Legal Update: California Court of Appeal Upholds Mandatory Arbitration of Employment ClaimsMarch 2015
The California Court of Appeal, First Appellate District, in a decision filed on March 16, 2015, upheld the enforcement of an employer’s mandatory arbitration agreement, rejecting arguments of procedural and substantive unconscionability, and affirming the discretionary right of the trial court to sever an attorneys’ fee provision in order to ensure that the agreement afforded rights provided to the employee under the Fair Employment and Housing Act. The name of the case is Serafin v. Balco Properties Ltd., LLC.
How this issue came about: Plaintiff, Madeline Serafin, sued her former employer for wrongful termination, harassment and defamation. The employer moved to stay the litigation until the completion of binding arbitration based on an arbitration agreement Serafin signed when she was hired. The arbitrator ultimately found in the employer’s favor on all issues and the trial court granted the employer’s petition to confirm the arbitration award, entering judgment in the employer’s favor. The employee appealed, arguing that she had never agreed to binding arbitration and even if she did, the arbitration agreement was unenforceable because it was procedurally and substantively unconscionable.
The Court of Appeal rejected Serafin’s contention that there was no valid agreement to arbitrate. The arbitration agreement was not buried in an employee handbook, but rather was set out “in its own two-page, easy-to-read document, separate from any other document that Serafin was required to execute as part of her employment.” The employer’s practice was to have its Human Resources department representative explain the contents of its policies and procedures, including the arbitration policy, to all employees during orientation. The Court also rejected Serafin’s argument that the agreement was unconscionable because it did not attach a copy of the rules of the American Arbitration Association, even though the agreement applied the rules of that organization to any dispute arbitrated under the arbitration agreement. The agreement expressly informed Serafin that she could obtain a copy of the rules from the Human Resources Department or directly from the American Arbitration Association.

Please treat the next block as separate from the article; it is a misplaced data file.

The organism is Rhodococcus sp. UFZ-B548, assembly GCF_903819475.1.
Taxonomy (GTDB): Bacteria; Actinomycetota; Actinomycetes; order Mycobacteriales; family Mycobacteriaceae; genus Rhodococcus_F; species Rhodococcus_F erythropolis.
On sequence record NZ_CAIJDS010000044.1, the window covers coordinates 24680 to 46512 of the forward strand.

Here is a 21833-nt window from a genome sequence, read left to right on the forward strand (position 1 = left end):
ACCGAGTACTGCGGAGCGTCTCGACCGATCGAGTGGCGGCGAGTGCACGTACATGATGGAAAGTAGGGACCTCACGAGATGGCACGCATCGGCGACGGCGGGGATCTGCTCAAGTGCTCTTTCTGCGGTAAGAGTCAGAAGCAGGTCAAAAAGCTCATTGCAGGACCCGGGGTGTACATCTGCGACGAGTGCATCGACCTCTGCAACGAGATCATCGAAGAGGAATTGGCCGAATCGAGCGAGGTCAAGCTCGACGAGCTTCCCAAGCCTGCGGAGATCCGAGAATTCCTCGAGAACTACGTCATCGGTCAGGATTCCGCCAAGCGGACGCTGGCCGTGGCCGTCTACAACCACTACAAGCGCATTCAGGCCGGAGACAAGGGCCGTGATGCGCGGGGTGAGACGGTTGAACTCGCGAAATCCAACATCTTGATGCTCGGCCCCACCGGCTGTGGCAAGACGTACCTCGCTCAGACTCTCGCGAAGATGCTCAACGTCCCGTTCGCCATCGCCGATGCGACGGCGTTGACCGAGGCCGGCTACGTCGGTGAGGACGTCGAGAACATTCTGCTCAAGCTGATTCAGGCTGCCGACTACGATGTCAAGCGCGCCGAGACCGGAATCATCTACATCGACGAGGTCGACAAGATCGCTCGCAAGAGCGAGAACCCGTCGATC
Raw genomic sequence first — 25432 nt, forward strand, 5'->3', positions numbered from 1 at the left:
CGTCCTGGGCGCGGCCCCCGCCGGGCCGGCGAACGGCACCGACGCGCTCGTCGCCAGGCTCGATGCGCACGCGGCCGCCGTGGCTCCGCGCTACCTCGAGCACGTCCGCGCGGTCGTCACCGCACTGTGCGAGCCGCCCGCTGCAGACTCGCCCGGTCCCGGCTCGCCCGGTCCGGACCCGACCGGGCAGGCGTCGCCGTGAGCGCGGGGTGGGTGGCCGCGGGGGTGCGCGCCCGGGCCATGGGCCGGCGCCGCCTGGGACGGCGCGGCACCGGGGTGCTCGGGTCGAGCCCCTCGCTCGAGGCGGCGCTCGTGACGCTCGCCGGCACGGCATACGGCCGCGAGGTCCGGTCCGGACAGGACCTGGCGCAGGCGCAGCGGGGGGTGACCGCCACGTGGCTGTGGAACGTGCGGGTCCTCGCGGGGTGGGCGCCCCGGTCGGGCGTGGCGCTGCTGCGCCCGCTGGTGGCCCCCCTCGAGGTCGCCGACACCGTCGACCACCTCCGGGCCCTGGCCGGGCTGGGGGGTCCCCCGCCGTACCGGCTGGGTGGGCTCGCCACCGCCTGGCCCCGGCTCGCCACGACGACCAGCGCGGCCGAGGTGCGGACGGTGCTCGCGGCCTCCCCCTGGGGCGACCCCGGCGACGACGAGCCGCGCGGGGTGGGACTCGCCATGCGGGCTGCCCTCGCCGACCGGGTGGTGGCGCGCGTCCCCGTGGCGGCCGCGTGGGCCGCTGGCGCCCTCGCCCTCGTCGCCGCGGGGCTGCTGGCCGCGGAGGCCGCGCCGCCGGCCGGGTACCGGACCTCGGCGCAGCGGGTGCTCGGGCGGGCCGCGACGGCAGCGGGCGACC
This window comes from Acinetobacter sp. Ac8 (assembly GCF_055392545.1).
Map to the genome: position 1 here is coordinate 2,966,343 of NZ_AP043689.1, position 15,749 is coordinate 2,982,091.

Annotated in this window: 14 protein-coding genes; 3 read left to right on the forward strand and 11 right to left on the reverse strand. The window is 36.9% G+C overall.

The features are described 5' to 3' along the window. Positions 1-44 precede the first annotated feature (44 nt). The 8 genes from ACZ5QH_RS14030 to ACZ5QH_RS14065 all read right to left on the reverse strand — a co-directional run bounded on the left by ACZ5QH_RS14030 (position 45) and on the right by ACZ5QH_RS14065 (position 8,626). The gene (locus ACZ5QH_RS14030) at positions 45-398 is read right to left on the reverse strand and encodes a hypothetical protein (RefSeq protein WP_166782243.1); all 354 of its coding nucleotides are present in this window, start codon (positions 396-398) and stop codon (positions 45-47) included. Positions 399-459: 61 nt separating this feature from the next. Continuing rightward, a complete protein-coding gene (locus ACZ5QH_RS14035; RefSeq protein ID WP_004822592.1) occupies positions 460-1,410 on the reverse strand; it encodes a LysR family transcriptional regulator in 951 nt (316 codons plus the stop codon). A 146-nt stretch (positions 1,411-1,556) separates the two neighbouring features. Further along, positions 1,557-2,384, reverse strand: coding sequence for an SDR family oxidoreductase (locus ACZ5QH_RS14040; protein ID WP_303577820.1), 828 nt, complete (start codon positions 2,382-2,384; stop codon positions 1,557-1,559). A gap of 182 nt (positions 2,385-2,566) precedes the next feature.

Finally, the Court found that the arbitration agreement’s requirement that each party bear their own attorney fees and costs was properly severed by the trial court in an exercise of the court’s discretion because the agreement could not properly deny Serafin her opportunity to seek in arbitration all statutory remedies provided for under the Fair Employment and Housing Act, including an award of attorney fees, should Serafin prevail on her FEHA claims.
What this means for you and your business: Agreements requiring employees to submit any disputes with their employer regarding their employment, including termination, to final and binding arbitration, may be an appropriate way for employers to contain the costs and publicity associated with court actions. In order to ensure the enforceability of such agreements, employers should make sure that the contents of the agreement are substantively fair to the employee, that the agreement is separate from any employee handbook or policy and procedure manual, and that the process through which the employee is asked to sign the agreement allows the employee to raise questions about the arbitration agreement. Small missteps in the process of creating and implementing mandatory arbitration agreements may result in a court refusing to enforce the agreement.